Should we teach doctrine to children? You’d have difficulty, I imagine, convincing many readers of the website that we should not. But why? Perhaps it’s never too early for children to learn intellectual history. However, it’s less clear that they could or should wrestle with Hegel.Perhaps the question ought to be put another way: if we teach kids to think philosophically? As we mentioned in an earlier article, English teachers and entrepreneurs Emma and Peter Worley have replied affirmatively using their Philosophy Foundation, which trains children in ways of argumentation, problem-solving, and normally “thinking well.” They assert that practicing philosophical question “has a direct effect on effective skills and… cognitive abilities.”
Peter Worley also asserts that it makes children less likely to propaganda and the fear-mongering of totalitarians. While one reader astutely pointed out that many philosophers have experienced “authoritarian trends,” we should note that even some of the very anti-democratic–Socrates for example–have utilized philosophical procedures to hold power to account and query means of social control.
But while this noble civic motivation might be a difficult sell to a school board, or anything the British equivalent, the notion that philosophical thinking boosts many sorts of literacy necessary for children’s achievement has found broad support for decades in England and the U.S. as part of a motion aptly called “Philosophy for children” (P4C), which “started with the work of Professor Matthew Lip man, who founded the Institute for the Advancement of Philosophy for Children at Montcalm State University, USA in 1974.”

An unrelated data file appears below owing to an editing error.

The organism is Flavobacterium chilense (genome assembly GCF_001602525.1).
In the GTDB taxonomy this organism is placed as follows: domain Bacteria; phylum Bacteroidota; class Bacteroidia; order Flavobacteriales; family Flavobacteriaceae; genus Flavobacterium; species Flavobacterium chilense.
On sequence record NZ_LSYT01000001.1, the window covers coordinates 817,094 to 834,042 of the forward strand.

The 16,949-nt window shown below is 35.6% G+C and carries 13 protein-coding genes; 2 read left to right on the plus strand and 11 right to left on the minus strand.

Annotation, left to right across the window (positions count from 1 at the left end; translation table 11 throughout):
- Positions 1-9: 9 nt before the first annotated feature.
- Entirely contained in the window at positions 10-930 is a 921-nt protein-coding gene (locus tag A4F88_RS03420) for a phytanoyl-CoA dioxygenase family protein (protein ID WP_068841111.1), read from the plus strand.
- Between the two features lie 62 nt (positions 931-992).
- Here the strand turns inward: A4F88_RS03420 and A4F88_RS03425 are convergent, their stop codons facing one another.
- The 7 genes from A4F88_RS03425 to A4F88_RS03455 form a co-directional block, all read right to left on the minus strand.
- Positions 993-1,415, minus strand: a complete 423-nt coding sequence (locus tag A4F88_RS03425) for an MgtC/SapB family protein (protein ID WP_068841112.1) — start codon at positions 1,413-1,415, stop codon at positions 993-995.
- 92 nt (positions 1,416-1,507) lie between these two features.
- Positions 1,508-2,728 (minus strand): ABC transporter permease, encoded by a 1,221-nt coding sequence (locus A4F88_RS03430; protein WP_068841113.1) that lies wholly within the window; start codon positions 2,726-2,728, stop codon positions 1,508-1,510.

The results were fairly astounding. “Overall,” the study concludes, “students using the approach made about two extra months’ progress in reading and maths.” This despite the fact, notes Anderson, that “the course wasn’t designed to enhance literacy or numeracy.”
Children from disadvantaged backgrounds saw a much bigger jump in functionality: reading skills improved by four months, mathematics by three months, and writing by two months. Teachers also reported that a beneficial effect on pupils’ confidence and capacity to listen to others.
The research not only found instant improvement but also longitudinally monitored the pupils’ development for two additional years and found that the beneficial effects lasted through the time; “the intervention team continu[ed] to outperform the control group” from 22 of the colleges “long after the classes had ended.” You can read the study on your own here, and learn more about the Philosophy for Children motion–“motivated by a dialogical convention of doing philosophy started by Socrates in Athens 2,500 years ago”–in the Philosophy Foundation, the Institute for the Advancement of Philosophy for Children, and the Center for Philosophy for Children in the University of Washington.